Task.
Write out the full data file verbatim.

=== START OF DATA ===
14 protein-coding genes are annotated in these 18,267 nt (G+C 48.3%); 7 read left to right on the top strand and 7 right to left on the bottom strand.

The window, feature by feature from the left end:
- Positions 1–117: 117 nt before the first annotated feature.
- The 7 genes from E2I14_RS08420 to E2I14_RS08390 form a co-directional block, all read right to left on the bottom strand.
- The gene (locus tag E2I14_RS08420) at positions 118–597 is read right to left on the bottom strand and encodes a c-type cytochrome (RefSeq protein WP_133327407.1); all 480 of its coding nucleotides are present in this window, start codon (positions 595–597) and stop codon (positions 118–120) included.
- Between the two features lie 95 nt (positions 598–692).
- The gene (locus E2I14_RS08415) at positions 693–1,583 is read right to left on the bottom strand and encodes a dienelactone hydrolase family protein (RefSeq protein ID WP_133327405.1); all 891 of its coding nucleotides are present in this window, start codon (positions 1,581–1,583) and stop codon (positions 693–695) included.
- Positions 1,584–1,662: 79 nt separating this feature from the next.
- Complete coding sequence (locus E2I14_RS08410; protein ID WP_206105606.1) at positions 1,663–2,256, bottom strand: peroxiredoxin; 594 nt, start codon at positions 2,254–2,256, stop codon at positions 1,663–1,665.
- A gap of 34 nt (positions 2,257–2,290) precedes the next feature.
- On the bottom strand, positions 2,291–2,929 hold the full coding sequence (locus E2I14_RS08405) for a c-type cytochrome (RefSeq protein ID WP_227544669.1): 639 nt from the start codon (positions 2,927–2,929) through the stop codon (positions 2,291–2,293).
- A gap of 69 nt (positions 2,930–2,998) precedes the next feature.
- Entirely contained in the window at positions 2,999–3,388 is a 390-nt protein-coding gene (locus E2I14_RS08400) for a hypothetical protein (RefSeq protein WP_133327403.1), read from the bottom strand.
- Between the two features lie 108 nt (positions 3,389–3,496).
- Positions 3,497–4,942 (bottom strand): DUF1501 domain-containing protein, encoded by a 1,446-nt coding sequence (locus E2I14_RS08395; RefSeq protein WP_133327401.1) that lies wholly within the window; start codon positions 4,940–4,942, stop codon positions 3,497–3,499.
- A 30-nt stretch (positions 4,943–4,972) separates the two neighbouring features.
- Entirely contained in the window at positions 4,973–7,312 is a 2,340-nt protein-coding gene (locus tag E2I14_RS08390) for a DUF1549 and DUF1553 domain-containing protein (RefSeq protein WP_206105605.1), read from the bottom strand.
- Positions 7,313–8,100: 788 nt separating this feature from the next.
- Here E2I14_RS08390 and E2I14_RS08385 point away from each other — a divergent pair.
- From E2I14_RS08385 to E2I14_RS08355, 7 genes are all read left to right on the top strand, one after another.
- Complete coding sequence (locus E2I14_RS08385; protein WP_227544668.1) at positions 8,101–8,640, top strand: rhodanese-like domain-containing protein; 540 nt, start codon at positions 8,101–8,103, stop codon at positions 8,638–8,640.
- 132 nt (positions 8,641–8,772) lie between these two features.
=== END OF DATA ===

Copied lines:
14 protein-coding genes are annotated in these 18,267 nt (G+C 48.3%); 7 read left to right on the top strand and 7 right to left on the bottom strand.

The window, feature by feature from the left end:
- Positions 1–117: 117 nt before the first annotated feature.
- The 7 genes from E2I14_RS08420 to E2I14_RS08390 form a co-directional block, all read right to left on the bottom strand.
- The gene (locus tag E2I14_RS08420) at positions 118–597 is read right to left on the bottom strand and encodes a c-type cytochrome (RefSeq protein WP_133327407.1); all 480 of its coding nucleotides are present in this window, start codon (positions 595–597) and stop codon (positions 118–120) included.
- Between the two features lie 95 nt (positions 598–692).
- The gene (locus E2I14_RS08415) at positions 693–1,583 is read right to left on the bottom strand and encodes a dienelactone hydrolase family protein (RefSeq protein ID WP_133327405.1); all 891 of its coding nucleotides are present in this window, start codon (positions 1,581–1,583) and stop codon (positions 693–695) included.
- Positions 1,584–1,662: 79 nt separating this feature from the next.
- Complete coding sequence (locus E2I14_RS08410; protein ID WP_206105606.1) at positions 1,663–2,256, bottom strand: peroxiredoxin; 594 nt, start codon at positions 2,254–2,256, stop codon at positions 1,663–1,665.
- A gap of 34 nt (positions 2,257–2,290) precedes the next feature.
- On the bottom strand, positions 2,291–2,929 hold the full coding sequence (locus E2I14_RS08405) for a c-type cytochrome (RefSeq protein ID WP_227544669.1): 639 nt from the start codon (positions 2,927–2,929) through the stop codon (positions 2,291–2,293).
- A gap of 69 nt (positions 2,930–2,998) precedes the next feature.
- Entirely contained in the window at positions 2,999–3,388 is a 390-nt protein-coding gene (locus E2I14_RS08400) for a hypothetical protein (RefSeq protein WP_133327403.1), read from the bottom strand.
- Between the two features lie 108 nt (positions 3,389–3,496).
- Positions 3,497–4,942 (bottom strand): DUF1501 domain-containing protein, encoded by a 1,446-nt coding sequence (locus E2I14_RS08395; RefSeq protein WP_133327401.1) that lies wholly within the window; start codon positions 4,940–4,942, stop codon positions 3,497–3,499.
- A 30-nt stretch (positions 4,943–4,972) separates the two neighbouring features.
- Entirely contained in the window at positions 4,973–7,312 is a 2,340-nt protein-coding gene (locus tag E2I14_RS08390) for a DUF1549 and DUF1553 domain-containing protein (RefSeq protein WP_206105605.1), read from the bottom strand.
- Positions 7,313–8,100: 788 nt separating this feature from the next.
- Here E2I14_RS08390 and E2I14_RS08385 point away from each other — a divergent pair.
- From E2I14_RS08385 to E2I14_RS08355, 7 genes are all read left to right on the top strand, one after another.
- Complete coding sequence (locus E2I14_RS08385; protein WP_227544668.1) at positions 8,101–8,640, top strand: rhodanese-like domain-containing protein; 540 nt, start codon at positions 8,101–8,103, stop codon at positions 8,638–8,640.
- 132 nt (positions 8,641–8,772) lie between these two features.